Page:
Composite resins or porcelain materials are generally preferred materials for aesthetic procedures. In this study, lithium disilicate glass ceramic material was used. Besides its satisfactory aesthetic quality, it also has high endurance against stretching, breaking, and chemicals. The rate of abrasion of the opposite teeth is lower, and the material has higher transparency compared with all other porcelain types [21, 22].
Nowadays, restorative treatment has achieved high aesthetic standards. It protects the dental structure maximally thanks to the development of adhesive systems, resin cement, and ceramics. The resin infiltration technique, bleaching treatment, and laminate veneer applications, among other minimally invasive treatments, have gained importance due to greater protection rates of the tooth and high aesthetic standards.
The resin infiltration technique, bleaching treatment, and laminate veneer treatment have been shown to be highly conservative methods that bring back a healthy and harmonious smile. The patient discussed in this case report was aesthetically and functionally satisfied with the treatment after 1-year follow-up.
Clinical Significance. Bleaching and resin infiltration techniques are noninvasive techniques for aesthetic dentistry. If these techniques are used in relevant cases, aesthetic results can be achieved.
This report was presented as oral presentation at the 21st International Congress of Esthetic Dentistry on 13-15 October 2017 in istanbul (http://www.edad.org.tr/).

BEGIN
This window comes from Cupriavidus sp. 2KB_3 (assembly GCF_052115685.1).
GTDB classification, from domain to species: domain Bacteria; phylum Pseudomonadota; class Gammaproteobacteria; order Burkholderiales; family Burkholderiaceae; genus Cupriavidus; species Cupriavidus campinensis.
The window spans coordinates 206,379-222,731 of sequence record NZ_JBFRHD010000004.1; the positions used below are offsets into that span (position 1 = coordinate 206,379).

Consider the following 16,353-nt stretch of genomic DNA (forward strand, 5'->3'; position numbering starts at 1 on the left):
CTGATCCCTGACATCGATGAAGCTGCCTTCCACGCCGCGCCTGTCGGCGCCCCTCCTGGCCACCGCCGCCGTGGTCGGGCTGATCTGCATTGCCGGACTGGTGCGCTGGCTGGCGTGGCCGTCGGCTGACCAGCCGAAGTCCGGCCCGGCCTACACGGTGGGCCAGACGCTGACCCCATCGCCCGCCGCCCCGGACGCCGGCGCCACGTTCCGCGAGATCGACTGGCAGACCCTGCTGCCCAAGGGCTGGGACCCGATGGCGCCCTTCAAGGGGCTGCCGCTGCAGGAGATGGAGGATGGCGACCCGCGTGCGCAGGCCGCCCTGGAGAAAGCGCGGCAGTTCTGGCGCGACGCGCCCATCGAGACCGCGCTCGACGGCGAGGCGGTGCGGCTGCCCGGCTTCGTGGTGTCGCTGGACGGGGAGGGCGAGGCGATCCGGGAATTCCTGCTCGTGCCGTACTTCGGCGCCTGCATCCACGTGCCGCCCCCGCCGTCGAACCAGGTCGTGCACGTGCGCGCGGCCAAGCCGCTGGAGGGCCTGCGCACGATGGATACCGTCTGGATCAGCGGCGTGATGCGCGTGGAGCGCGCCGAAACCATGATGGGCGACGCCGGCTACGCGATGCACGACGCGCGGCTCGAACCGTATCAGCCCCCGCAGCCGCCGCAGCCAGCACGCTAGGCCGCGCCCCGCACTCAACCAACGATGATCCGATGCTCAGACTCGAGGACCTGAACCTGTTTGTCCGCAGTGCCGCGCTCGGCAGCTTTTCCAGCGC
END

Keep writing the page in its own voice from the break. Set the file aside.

Conflicts of Interest
The authors inform that they have no conflict of interest to declare.
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H. Sevilay Bahadir (iD), Gokhan Karadag (iD), and Yusuf Bayraktar (iD)
Kirikkale University Faculty of Dentistry, Department of Restorative Dentistry, Turkey
Correspondence should be addressed to Yusuf Bayraktar; email@example.com
Received 19 April 2018; Revised 19 July 2018; Accepted 16 August 2018; Published 6 September 2018
Academic Editor: Andrea Scribante
Caption: Figure 1: (a) Appearance of teeth in the half-open position. (b) Position of teeth in occlusion. (c) Lip position during a smile, smile line, and teeth visibility.
Caption: Figure 2: (a) Application of the acid gel. (b) Washing with a water spray. (c) Application of an ethanol drier. (d) Application of a low-viscosity resin infiltrate. (e) Polymerization. (f) Immediately after application.
Caption: Figure 3: (a) Tooth was determined as A3 on the Vita scale. (b) Bleaching agent was applied. (c) Tooth was determined as A2 on the Vita scale.
Caption: Figure 4: (a) Overlapped preparation. (b) Application of laminate veneer.
Caption: Figure 5: (a) Posttreatment. (b) One-year follow-up.
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|Title Annotation:||Case Report|
|Author:||Bahadir, H. Sevilay; Karadag, Gokhan; Bayraktar, Yusuf|
|Publication:||Case Reports in Dentistry|
|Date:||Jan 1, 2018|